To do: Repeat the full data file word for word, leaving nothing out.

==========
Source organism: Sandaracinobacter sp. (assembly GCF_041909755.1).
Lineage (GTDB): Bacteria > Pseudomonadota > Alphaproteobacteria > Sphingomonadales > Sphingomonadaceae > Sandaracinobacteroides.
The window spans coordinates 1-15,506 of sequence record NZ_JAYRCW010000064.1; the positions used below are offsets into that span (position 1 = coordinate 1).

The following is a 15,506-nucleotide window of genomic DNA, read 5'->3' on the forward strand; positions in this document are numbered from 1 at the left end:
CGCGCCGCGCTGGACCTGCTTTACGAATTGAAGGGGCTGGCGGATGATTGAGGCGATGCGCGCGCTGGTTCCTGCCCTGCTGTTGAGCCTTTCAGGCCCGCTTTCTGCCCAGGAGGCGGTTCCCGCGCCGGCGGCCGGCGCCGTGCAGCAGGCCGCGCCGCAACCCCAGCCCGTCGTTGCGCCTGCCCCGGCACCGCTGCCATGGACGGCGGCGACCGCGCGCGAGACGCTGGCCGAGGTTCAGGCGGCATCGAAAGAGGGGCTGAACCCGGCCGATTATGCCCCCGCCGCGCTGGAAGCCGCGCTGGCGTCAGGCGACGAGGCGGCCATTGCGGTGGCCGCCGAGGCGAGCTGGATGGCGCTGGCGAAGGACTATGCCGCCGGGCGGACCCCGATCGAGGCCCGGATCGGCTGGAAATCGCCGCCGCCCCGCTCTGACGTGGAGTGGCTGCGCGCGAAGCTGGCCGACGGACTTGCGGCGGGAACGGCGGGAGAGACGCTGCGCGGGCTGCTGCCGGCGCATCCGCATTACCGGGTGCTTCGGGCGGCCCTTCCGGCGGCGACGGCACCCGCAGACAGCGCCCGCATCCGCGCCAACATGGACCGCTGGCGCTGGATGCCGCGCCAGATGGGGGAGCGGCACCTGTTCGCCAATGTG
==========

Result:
Source organism: Sandaracinobacter sp. (assembly GCF_041909755.1).
Lineage (GTDB): Bacteria > Pseudomonadota > Alphaproteobacteria > Sphingomonadales > Sphingomonadaceae > Sandaracinobacteroides.
The window spans coordinates 1-15,506 of sequence record NZ_JAYRCW010000064.1; the positions used below are offsets into that span (position 1 = coordinate 1).

The following is a 15,506-nucleotide window of genomic DNA, read 5'->3' on the forward strand; positions in this document are numbered from 1 at the left end:
CGCGCCGCGCTGGACCTGCTTTACGAATTGAAGGGGCTGGCGGATGATTGAGGCGATGCGCGCGCTGGTTCCTGCCCTGCTGTTGAGCCTTTCAGGCCCGCTTTCTGCCCAGGAGGCGGTTCCCGCGCCGGCGGCCGGCGCCGTGCAGCAGGCCGCGCCGCAACCCCAGCCCGTCGTTGCGCCTGCCCCGGCACCGCTGCCATGGACGGCGGCGACCGCGCGCGAGACGCTGGCCGAGGTTCAGGCGGCATCGAAAGAGGGGCTGAACCCGGCCGATTATGCCCCCGCCGCGCTGGAAGCCGCGCTGGCGTCAGGCGACGAGGCGGCCATTGCGGTGGCCGCCGAGGCGAGCTGGATGGCGCTGGCGAAGGACTATGCCGCCGGGCGGACCCCGATCGAGGCCCGGATCGGCTGGAAATCGCCGCCGCCCCGCTCTGACGTGGAGTGGCTGCGCGCGAAGCTGGCCGACGGACTTGCGGCGGGAACGGCGGGAGAGACGCTGCGCGGGCTGCTGCCGGCGCATCCGCATTACCGGGTGCTTCGGGCGGCCCTTCCGGCGGCGACGGCACCCGCAGACAGCGCCCGCATCCGCGCCAACATGGACCGCTGGCGCTGGATGCCGCGCCAGATGGGGGAGCGGCACCTGTTCGCCAATGTG